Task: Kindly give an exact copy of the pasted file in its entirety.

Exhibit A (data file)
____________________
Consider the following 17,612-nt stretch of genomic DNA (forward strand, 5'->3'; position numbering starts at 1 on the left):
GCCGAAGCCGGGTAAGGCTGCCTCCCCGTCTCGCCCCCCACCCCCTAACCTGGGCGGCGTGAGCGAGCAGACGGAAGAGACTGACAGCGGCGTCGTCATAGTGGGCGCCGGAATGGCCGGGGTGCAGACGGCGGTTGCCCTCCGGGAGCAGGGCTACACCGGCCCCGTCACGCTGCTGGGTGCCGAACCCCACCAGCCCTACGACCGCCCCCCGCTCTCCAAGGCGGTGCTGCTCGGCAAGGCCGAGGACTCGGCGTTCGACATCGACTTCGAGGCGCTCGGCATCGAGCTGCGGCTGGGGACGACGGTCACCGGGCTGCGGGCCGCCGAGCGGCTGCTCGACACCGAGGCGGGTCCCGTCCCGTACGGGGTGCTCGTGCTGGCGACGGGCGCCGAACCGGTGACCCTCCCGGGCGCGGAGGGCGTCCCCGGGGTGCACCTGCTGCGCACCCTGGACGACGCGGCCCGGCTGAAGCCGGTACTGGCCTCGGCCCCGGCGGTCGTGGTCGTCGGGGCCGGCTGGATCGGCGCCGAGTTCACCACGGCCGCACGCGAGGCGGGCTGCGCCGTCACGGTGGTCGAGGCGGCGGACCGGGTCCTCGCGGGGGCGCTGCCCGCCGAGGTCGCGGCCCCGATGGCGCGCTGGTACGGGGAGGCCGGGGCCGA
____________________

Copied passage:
Consider the following 17,612-nt stretch of genomic DNA (forward strand, 5'->3'; position numbering starts at 1 on the left):
GCCGAAGCCGGGTAAGGCTGCCTCCCCGTCTCGCCCCCCACCCCCTAACCTGGGCGGCGTGAGCGAGCAGACGGAAGAGACTGACAGCGGCGTCGTCATAGTGGGCGCCGGAATGGCCGGGGTGCAGACGGCGGTTGCCCTCCGGGAGCAGGGCTACACCGGCCCCGTCACGCTGCTGGGTGCCGAACCCCACCAGCCCTACGACCGCCCCCCGCTCTCCAAGGCGGTGCTGCTCGGCAAGGCCGAGGACTCGGCGTTCGACATCGACTTCGAGGCGCTCGGCATCGAGCTGCGGCTGGGGACGACGGTCACCGGGCTGCGGGCCGCCGAGCGGCTGCTCGACACCGAGGCGGGTCCCGTCCCGTACGGGGTGCTCGTGCTGGCGACGGGCGCCGAACCGGTGACCCTCCCGGGCGCGGAGGGCGTCCCCGGGGTGCACCTGCTGCGCACCCTGGACGACGCGGCCCGGCTGAAGCCGGTACTGGCCTCGGCCCCGGCGGTCGTGGTCGTCGGGGCCGGCTGGATCGGCGCCGAGTTCACCACGGCCGCACGCGAGGCGGGCTGCGCCGTCACGGTGGTCGAGGCGGCGGACCGGGTCCTCGCGGGGGCGCTGCCCGCCGAGGTCGCGGCCCCGATGGCGCGCTGGTACGGGGAGGCCGGGGCCGA